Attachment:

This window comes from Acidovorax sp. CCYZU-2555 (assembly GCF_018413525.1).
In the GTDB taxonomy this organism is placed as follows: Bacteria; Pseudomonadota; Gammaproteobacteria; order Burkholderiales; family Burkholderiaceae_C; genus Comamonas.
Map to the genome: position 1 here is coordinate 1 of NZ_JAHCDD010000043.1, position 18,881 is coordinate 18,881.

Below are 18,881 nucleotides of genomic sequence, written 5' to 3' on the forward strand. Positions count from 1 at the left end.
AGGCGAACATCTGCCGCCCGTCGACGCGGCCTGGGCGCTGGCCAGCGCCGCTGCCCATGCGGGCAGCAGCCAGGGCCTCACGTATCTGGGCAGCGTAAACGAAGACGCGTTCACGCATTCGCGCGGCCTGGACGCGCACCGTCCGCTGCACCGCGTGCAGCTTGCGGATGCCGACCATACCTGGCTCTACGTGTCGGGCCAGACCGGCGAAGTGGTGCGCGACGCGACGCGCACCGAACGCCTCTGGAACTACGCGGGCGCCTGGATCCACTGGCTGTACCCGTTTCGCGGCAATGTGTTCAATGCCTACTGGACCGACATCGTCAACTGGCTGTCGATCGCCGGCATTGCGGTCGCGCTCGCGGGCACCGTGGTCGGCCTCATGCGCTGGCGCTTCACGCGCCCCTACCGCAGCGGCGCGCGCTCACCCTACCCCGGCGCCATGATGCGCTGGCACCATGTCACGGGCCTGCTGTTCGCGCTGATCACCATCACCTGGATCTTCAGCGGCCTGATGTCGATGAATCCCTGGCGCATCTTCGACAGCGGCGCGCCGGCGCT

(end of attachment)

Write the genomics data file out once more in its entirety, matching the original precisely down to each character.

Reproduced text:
This window comes from Acidovorax sp. CCYZU-2555 (assembly GCF_018413525.1).
In the GTDB taxonomy this organism is placed as follows: Bacteria; Pseudomonadota; Gammaproteobacteria; order Burkholderiales; family Burkholderiaceae_C; genus Comamonas.
Map to the genome: position 1 here is coordinate 1 of NZ_JAHCDD010000043.1, position 18,881 is coordinate 18,881.

Below are 18,881 nucleotides of genomic sequence, written 5' to 3' on the forward strand. Positions count from 1 at the left end.
AGGCGAACATCTGCCGCCCGTCGACGCGGCCTGGGCGCTGGCCAGCGCCGCTGCCCATGCGGGCAGCAGCCAGGGCCTCACGTATCTGGGCAGCGTAAACGAAGACGCGTTCACGCATTCGCGCGGCCTGGACGCGCACCGTCCGCTGCACCGCGTGCAGCTTGCGGATGCCGACCATACCTGGCTCTACGTGTCGGGCCAGACCGGCGAAGTGGTGCGCGACGCGACGCGCACCGAACGCCTCTGGAACTACGCGGGCGCCTGGATCCACTGGCTGTACCCGTTTCGCGGCAATGTGTTCAATGCCTACTGGACCGACATCGTCAACTGGCTGTCGATCGCCGGCATTGCGGTCGCGCTCGCGGGCACCGTGGTCGGCCTCATGCGCTGGCGCTTCACGCGCCCCTACCGCAGCGGCGCGCGCTCACCCTACCCCGGCGCCATGATGCGCTGGCACCATGTCACGGGCCTGCTGTTCGCGCTGATCACCATCACCTGGATCTTCAGCGGCCTGATGTCGATGAATCCCTGGCGCATCTTCGACAGCGGCGCGCCGGCGCT